The choice of Judge Garland reflects the ersatz virtue of Obama: he is not simply a ‘Centrist’, of the most unimaginative kind, but more importantly an abject political/legal conformist. The safe choice of a ‘Centrist’ a center defined by the rise the Neo-Confederate/Originalists and the pernicious effect it has had on American Jurisprudence, since the appointment of Rehnquist by Nixon: see The Rehnquist Choice by John Dean and The Partisan by John A. Jenkins for the political particulars on that appointment.
Meant to mute, if not destroy, the ‘sociology’, argued by conservatives, rather than law as the foundation of Brown I&II, that became the Party Line of The Federalist Society and their fellow travelers. The influence of the Federalists has been nothing if not completely pernicious.
On the question of Hugo Black let his majority opinion in Korimatsu stand as witness to his status of political pariah, not to speak of betrayer of the letter and spirit Bill of Rights. Let Justice Jackson’s dissent remind all of us about the power of dissent in the face of actual crisis.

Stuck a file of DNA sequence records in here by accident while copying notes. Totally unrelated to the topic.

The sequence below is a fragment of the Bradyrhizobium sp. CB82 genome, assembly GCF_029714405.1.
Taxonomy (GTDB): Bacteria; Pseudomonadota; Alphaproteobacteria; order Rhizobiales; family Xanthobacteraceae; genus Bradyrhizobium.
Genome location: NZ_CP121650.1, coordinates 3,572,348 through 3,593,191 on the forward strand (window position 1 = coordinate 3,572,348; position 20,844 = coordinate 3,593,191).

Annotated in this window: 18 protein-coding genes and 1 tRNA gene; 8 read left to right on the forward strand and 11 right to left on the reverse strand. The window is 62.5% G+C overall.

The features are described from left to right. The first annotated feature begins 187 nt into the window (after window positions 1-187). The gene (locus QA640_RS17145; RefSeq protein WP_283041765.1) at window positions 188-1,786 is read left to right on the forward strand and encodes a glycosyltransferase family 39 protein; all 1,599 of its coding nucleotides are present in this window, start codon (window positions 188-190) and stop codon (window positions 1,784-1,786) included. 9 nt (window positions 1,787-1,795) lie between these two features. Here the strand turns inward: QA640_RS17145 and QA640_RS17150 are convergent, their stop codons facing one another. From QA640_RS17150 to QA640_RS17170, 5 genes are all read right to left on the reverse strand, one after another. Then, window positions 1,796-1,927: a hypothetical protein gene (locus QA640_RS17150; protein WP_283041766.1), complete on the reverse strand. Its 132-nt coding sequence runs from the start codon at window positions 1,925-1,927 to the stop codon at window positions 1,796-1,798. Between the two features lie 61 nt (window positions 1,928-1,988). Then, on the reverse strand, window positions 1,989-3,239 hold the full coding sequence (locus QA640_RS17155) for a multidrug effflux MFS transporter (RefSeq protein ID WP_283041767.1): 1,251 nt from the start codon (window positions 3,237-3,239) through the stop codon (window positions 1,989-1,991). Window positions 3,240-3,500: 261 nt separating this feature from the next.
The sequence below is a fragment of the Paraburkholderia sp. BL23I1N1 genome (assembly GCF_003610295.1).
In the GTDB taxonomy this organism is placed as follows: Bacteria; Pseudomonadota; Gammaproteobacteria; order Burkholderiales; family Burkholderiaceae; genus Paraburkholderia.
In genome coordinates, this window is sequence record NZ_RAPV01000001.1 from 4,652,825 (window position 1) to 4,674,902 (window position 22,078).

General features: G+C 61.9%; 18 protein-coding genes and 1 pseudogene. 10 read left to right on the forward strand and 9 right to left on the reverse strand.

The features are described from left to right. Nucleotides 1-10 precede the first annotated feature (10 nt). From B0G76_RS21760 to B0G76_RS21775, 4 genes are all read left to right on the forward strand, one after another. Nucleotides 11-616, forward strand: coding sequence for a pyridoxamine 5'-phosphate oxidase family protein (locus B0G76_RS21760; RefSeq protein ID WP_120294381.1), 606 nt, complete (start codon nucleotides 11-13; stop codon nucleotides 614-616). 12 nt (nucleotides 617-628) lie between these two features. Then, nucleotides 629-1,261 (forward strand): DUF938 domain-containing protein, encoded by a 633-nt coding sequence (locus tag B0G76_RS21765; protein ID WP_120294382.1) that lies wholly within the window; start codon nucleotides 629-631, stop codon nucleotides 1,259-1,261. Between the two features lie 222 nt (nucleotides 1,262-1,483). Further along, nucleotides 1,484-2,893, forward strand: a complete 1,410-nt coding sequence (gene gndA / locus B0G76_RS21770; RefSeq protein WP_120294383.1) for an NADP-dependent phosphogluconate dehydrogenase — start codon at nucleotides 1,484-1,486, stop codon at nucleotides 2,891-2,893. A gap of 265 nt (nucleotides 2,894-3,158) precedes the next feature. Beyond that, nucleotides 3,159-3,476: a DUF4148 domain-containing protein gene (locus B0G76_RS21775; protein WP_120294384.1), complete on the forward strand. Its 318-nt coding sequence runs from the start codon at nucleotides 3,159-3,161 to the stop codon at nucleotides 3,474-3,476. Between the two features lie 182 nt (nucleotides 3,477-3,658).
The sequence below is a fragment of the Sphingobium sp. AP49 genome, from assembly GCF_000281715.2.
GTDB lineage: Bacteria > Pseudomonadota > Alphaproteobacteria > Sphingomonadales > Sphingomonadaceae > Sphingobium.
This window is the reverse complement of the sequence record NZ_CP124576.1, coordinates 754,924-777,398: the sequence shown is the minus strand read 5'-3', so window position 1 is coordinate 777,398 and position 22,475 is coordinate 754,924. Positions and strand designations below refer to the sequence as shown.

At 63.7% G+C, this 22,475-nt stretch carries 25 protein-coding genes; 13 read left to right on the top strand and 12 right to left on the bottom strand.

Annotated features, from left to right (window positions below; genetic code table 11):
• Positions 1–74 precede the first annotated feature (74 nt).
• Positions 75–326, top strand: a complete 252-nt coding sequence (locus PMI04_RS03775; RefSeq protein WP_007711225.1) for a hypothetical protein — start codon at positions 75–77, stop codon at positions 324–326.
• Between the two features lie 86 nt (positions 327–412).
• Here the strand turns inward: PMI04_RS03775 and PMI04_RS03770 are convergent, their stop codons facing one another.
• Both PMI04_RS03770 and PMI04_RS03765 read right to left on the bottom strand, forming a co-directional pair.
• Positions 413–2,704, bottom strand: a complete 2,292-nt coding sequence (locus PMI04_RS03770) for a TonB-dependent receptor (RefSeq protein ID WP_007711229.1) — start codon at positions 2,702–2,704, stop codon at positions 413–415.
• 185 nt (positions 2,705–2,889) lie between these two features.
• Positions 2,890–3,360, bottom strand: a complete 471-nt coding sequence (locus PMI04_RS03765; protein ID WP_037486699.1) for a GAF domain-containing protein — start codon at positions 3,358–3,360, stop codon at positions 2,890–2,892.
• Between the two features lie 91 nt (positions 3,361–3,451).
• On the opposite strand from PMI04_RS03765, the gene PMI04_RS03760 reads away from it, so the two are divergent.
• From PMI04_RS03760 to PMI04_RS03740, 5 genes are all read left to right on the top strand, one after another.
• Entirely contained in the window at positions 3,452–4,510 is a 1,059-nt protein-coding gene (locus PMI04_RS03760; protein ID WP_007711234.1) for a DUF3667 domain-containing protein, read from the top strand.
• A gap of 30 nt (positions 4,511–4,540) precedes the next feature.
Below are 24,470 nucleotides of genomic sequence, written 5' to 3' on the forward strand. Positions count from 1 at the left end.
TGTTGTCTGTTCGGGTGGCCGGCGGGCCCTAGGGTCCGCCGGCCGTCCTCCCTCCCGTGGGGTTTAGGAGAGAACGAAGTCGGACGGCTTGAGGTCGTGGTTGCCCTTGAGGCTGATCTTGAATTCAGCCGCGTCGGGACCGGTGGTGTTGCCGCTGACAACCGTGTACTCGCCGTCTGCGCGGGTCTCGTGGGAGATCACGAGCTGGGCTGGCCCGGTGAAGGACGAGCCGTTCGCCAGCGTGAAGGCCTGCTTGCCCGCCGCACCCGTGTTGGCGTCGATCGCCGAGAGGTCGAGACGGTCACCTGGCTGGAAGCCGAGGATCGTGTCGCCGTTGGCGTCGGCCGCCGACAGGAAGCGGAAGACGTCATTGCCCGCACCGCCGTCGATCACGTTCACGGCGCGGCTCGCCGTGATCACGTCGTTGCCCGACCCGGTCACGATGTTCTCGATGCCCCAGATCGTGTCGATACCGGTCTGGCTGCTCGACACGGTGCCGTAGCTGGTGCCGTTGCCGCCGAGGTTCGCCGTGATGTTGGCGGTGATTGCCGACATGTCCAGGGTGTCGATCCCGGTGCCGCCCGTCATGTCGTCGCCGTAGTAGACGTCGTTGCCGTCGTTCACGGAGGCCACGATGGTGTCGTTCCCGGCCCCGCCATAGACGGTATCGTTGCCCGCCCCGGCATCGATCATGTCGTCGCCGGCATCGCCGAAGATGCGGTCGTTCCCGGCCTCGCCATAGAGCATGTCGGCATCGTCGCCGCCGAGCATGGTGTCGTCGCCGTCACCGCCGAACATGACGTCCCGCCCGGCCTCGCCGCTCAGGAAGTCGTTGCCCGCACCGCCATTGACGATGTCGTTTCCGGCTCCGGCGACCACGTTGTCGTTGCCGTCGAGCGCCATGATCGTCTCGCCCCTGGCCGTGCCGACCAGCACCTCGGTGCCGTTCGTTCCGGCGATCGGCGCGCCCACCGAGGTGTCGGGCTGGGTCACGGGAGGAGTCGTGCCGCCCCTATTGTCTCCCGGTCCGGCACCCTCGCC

Should we compare Black’s opinion to Scalia’s oft quoted:
‘Mere factual innocence is no reason not to carry out a death sentence properly reached.’
But adding this ‘explanation/interpolation’:
‘However, Justice Scalia’s words regarding that decision are often quoted
out of context, leaving readers with the mistaken impression that he
believed it was perfectly acceptable for our legal system to execute
people whom we knew to be innocent. In the fuller context, what he was
actually expressing was that once a person had been fairly convicted and
sentenced in court, and had exhausted all his possible avenues of
appeal, a last-minute claim of innocence was not by itself sufficient grounds for further delaying the carrying out of the sentence.’
One could ask how this ‘explanation/interpolation’ fits into the Neo-Confederate/Originalist ideological reading of law?